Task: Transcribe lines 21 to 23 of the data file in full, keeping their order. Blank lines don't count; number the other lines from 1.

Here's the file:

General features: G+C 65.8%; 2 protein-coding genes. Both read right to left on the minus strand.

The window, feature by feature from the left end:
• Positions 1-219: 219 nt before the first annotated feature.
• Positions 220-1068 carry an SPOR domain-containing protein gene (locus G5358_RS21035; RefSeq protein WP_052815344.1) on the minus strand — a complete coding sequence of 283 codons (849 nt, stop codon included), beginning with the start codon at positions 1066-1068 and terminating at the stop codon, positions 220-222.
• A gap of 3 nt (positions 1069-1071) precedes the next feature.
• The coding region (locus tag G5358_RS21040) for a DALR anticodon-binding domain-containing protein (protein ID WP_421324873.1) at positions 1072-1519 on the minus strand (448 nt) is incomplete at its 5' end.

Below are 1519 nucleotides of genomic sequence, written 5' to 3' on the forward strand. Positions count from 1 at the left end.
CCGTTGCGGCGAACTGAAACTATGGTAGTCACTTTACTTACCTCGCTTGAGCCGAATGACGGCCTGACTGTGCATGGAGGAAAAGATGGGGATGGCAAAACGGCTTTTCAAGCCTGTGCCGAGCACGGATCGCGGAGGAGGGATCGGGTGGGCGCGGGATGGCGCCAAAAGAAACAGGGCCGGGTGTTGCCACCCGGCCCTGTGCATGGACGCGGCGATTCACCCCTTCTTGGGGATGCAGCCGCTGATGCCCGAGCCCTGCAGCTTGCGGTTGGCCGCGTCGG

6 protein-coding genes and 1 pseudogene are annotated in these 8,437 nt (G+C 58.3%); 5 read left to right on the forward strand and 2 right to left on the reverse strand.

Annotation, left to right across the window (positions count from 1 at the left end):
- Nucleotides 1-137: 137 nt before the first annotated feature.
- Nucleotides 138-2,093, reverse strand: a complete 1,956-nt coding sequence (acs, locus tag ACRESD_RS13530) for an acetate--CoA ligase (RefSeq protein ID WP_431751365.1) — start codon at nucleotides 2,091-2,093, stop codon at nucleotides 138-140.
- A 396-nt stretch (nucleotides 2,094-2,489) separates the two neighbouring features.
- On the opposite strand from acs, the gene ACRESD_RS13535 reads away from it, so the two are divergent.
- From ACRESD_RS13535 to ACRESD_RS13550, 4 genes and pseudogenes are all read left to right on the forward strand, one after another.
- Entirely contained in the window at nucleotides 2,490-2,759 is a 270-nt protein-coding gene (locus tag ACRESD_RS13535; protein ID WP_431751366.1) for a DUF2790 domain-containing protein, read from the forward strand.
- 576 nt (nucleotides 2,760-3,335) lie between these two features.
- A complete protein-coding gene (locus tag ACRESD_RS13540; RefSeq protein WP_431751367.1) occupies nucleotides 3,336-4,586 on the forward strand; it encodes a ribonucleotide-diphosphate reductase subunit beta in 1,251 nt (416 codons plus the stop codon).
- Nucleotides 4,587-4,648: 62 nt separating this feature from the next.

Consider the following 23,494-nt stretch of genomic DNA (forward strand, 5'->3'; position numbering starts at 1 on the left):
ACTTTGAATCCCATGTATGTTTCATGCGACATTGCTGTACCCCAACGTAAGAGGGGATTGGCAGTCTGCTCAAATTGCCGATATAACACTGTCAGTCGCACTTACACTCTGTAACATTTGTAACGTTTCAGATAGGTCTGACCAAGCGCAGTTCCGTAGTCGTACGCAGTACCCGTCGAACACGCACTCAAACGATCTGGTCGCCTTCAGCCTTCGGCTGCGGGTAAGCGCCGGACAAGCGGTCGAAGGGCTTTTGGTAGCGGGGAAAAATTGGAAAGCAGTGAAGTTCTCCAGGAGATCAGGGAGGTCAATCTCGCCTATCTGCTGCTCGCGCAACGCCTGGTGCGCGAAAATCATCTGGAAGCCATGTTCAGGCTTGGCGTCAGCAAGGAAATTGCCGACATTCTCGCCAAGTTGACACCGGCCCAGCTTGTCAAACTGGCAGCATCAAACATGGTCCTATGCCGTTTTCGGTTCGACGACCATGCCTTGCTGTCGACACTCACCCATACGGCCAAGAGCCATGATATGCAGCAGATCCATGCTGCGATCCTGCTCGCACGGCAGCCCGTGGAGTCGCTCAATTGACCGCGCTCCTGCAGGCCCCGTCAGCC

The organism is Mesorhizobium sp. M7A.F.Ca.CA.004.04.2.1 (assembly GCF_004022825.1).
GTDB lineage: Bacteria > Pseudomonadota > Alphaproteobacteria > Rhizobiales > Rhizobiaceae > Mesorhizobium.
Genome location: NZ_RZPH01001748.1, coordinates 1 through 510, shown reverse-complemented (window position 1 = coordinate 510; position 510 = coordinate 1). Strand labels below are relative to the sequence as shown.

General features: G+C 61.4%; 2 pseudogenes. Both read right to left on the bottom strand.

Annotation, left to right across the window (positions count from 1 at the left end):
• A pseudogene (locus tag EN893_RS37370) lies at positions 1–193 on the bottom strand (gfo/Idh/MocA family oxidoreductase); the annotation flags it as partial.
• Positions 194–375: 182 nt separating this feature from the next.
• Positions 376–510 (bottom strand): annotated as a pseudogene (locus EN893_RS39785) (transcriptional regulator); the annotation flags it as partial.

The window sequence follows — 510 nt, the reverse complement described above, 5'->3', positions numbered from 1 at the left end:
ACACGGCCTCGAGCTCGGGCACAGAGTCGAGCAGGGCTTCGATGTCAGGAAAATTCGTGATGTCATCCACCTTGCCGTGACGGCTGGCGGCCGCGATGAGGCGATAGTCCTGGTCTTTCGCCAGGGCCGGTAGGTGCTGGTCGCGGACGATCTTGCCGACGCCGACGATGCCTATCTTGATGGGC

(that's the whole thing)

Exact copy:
ACTTTGAATCCCATGTATGTTTCATGCGACATTGCTGTACCCCAACGTAAGAGGGGATTGGCAGTCTGCTCAAATTGCCGATATAACACTGTCAGTCGCACTTACACTCTGTAACATTTGTAACGTTTCAGATAGGTCTGACCAAGCGCAGTTCCGTAGTCGTACGCAGTACCCGTCGAACACGCACTCAAACGATCTGGTCGCCTTCAGCCTTCGGCTGCGGGTAAGCGCCGGACAAGCGGTCGAAGGGCTTTTGGTAGCGGGGAAAAATTGGAAAGCAGTGAAGTTCTCCAGGAGATCAGGGAGGTCAATCTCGCCTATCTGCTGCTCGCGCAACGCCTGGTGCGCGAAAATCATCTGGAAGCCATGTTCAGGCTTGGCGTCAGCAAGGAAATTGCCGACATTCTCGCCAAGTTGACACCGGCCCAGCTTGTCAAACTGGCAGCATCAAACATGGTCCTATGCCGTTTTCGGTTCGACGACCATGCCTTGCTGTCGACACTCACCCATACGGCCAAGAGCCATGATATGCAGCAGATCCATGCTGCGATCCTGCTCGCACGGCAGCCCGTGGAGTCGCTCAATTGACCGCGCTCCTGCAGGCCCCGTCAGCC

The organism is Mesorhizobium sp. M7A.F.Ca.CA.004.04.2.1 (assembly GCF_004022825.1).
GTDB lineage: Bacteria > Pseudomonadota > Alphaproteobacteria > Rhizobiales > Rhizobiaceae > Mesorhizobium.